A humanist training
In the mid eighties, the Ministry of Culture and the inspector Pierre-Yves LEVEL in particular initiated an active revival policy for the Boy Choirs in France.
Having myself been part of the « Maîtrise » of Radio -France, I was convinced of the irreplaceable value of this kind of education, offering young children a unique surrounding to experience music.
It is with this logic in mind that Colmar Conservatoire Director Eugène Maegey and myself conceived the project of creating a « boy choir department », combined with the Conservatoire.
Thanks to the support of the city of Colmar, the Ministry of Education and the Ministry of Culture, we then were able to work out adapted timetables for the children's school life and music life.
A comprehensive educational project
To be part of the Boy Choir training allows children to be immersed daily in an atmosphere of pure music, the favored tool being the voice; but the educational project is comprehensive. The aim is not only to train children to be just « voices », but also to train them to be musicians.
The working pace, fast and steady makes them independent in the process of learning music, in their studies and I hope in their lives as men.
The choir is not dealt with as a whole, but everyone is addressed personally. Naturally finding where they belong, everyone becomes essential.
This functioning allows everyone (including myself) to completely get involved in work by constantly questioning oneself and adapting.
Once the child understands that his contribution serves the group work's purpose, real efficiency is then possible, despite the high and unrelenting demands. I constantly call upon self-discipline, self-assessment, self-correcting which help everyone to progress on a musical as much as on a human level, for instance, the support the older ones provide to the younger ones.
This comprehensive educational project, giving a sense of responsibilities, respect and mutual trust backs my whole musical project. It's not a matter of elitism - this word that I hear too often still. Of course, from an outside point of view all you see is well behaved and polite children, but to speak of an “elite” would be to forget the work these children accomplish every day. To speak of an "elite" would be forgetting that our recruiting requirements are not very demanding and that any child or man can join the group.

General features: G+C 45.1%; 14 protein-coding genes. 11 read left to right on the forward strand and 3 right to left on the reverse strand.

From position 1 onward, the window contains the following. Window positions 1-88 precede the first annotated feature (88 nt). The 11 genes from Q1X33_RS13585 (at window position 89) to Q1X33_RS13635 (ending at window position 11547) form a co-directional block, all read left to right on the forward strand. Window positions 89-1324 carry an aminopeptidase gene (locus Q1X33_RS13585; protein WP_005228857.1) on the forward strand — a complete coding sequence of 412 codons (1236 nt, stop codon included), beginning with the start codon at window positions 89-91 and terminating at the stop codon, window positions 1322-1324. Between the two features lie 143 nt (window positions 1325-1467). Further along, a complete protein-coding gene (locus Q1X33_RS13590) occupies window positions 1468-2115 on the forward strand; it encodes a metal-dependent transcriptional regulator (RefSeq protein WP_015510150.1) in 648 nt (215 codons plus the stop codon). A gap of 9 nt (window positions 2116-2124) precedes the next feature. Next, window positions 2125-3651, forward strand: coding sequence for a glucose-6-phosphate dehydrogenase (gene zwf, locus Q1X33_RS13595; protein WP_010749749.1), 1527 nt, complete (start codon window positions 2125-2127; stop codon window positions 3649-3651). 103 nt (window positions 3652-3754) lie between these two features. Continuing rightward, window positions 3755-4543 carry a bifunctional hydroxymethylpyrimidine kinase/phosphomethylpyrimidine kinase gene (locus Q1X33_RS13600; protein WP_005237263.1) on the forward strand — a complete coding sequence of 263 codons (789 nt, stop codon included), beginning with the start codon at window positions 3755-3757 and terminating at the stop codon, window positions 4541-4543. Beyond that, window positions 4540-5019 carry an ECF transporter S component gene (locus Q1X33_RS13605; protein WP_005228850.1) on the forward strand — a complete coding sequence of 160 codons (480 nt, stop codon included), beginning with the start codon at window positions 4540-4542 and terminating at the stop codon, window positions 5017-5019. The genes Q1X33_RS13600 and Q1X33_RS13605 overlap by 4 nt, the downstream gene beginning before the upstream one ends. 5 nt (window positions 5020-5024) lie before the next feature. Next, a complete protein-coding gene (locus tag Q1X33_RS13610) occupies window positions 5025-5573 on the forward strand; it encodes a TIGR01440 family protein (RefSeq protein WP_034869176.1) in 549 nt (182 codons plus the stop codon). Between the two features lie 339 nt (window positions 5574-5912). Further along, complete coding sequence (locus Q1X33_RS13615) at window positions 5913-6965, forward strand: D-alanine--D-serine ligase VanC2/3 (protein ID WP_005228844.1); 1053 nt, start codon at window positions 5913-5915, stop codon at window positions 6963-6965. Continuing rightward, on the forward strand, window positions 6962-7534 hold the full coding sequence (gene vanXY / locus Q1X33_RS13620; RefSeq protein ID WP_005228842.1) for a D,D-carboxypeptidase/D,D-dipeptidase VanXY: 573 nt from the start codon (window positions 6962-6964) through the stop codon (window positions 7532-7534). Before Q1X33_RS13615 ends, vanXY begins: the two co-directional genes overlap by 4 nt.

Rich diversity of styles
The children are in contact with music on a daily basis, naturally absorbing the various styles, but sacred music forms the main part of the repertoire- the priority is given to baroque as well as music from the 20th and 21st century. Gregorian being a real bridge between styles, I also like to include some pieces in an otherwise baroque or contemporary concert. And what a better place to find the link between music and lyrics?
I have the constant wish to present little known pieces, for the sake of the adults forming the choir and who often sing in other groups, but mostly for that of the children who are motivated by a varied repertoire. Consequently, at the Boy Choir we don't have stock pieces in our repertoire and the choristers "absorb" a lot of music!
When we perform abroad, we present French music, but I have at heart to sing composers from the country, in their original language. We were able this way to discover wonderful Polish, Chinese, Japanese musicians, and many more.
What about the breaking? And the adults?
It would be oversimplifying to speak only of the children, as the men's choir is also a driving force to this educational and musical training, thanks to several generations coexisting, from young children to adults, some of them retired!
How enriching! From a vocal point of view, we have a very wide range, and the oldest boys act as co-educators. We just have to agree on bedtime…
And how delightful it is when an "old one" whose voice broke comes back to sing in the choir!
The breaking? The more I move forward, the less I know about it. We're soon celebrating our 25th anniversary; which means I experienced many, and still, each breaking is different, as much psychologically as physiologically. An important time to live for the boys and for us accompanying adults because it signals the end of the belonging to the group, which is very strong within the Boy Choir.
A humanist vision
All these young and not so young people are supervised by teachers who believe in this human ideal, and by a team of administrative people who conduct every project with great energy and confidence. The development in which I'm directing the choir is based on this keen wish to lead the children harmoniously towards adulthood, and to make « men who communicate » out of them. Even if this humanist vision of the musician seems utopian, it is towards this that the children's whole education will strive for during their stay at the Boy Choir.
I'm never certain of anything, I explore, I don't always find what I'm looking for, I make mistakes and sometimes I give up. It's only when the “old ones” come back to say hello, only when I see their grateful eyes, that I allow myself a small, a tiny break.